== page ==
Also, is the author aware of how many palates he has offended?

No, not as it is now.

I don't see it being used purely as a spam/troll control system and it will also be used as an ostracism tool. I don't have an opinion either way whether that's bad. I'm sure there are plenty users that would like to see some types of opinion obscured from view. I do like this idea of crowdfunded moderation and lowering the bar to participants who don't have any sats to start out.

it will also be used as an ostracism tool

This is also my worry, that it could potentially be used to silence people from all users' feeds (unless you actively enable wild west mode), rather than only filter out messages (not individuals) that are unconstructive. I understand if you mute someone who you don't like, but muting people globally (by downvoting all their posts regardless of content) from all users' feeds is worse. But I don't know if this feature would be used in this way.

Haha, I was wondering why I haven't been seeing quest77's comments lately.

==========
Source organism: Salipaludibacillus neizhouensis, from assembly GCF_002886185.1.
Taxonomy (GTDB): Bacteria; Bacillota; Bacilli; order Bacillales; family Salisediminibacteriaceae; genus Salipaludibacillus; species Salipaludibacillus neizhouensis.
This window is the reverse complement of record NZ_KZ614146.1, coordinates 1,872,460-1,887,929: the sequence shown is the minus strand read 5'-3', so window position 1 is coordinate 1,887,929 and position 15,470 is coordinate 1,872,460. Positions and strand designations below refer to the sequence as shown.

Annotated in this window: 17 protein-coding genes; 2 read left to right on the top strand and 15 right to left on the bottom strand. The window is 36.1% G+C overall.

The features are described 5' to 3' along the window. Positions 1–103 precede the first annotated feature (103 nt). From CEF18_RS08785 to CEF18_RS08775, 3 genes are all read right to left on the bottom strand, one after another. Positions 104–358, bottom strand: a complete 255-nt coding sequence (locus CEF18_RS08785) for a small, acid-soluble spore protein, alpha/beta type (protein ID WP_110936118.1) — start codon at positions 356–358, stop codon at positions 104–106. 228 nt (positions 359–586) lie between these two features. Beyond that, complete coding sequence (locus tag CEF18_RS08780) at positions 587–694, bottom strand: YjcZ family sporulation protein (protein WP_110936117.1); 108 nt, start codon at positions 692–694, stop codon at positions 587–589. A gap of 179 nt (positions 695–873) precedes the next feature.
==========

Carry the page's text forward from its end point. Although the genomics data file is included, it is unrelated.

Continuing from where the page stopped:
@koob Here's an example of someone being a racist dickhole, but not necessarily spamming or being a bot. Is antisemitism against policy, or is it better to just let the community stifle comments like this?

Posts and comments with calls for violence seem like they should explicitly be banned from a liability point of view, but maybe not?

We need to add flagging rules to the FAQ but off the top of my head, these are the valid reasons to flag:

  • spam
  • scam
  • racism/bigotry
  • threats of violence
  • excessive and unnecessary meanness
  • unwelcome nudity
  • encouraging self-harm

A lot of these are subjective, which is why it's optional to see the consequence of flagging.

There is no "policy." Just suggestions, votes, payments, and algorithms.

It might be abused, but how much your 'flag' counts depends on your, as you say, reputation. We don't want it to be used when people merely disagree so we'll keep an eye on it and adjust accordingly.

People do easily become temporarily irrational when their assumptions are challenged. It might be wise to allow people to 'reverse' their flag by upvoting.

Good point

I think much like in HN, downvoting requires a certain karma threshold, here downvoting should be expensive, but powerful.

We can make it more expensive. If you have low "reputation" or no reputation, flagging posts has no impact. The impact it has is proportional to your reputation.

Another avenue like the one you describe: we can perhaps allow users to pay more to make the impact more severe.

Imagine stacker.news becoming influential. Powerful interests pay a lot to take down content they don't like. I am not sure the power of downvoting should be proportional to payment amount, but the cost of a distinct downvote should be sufficient to make a downvoter pause and think.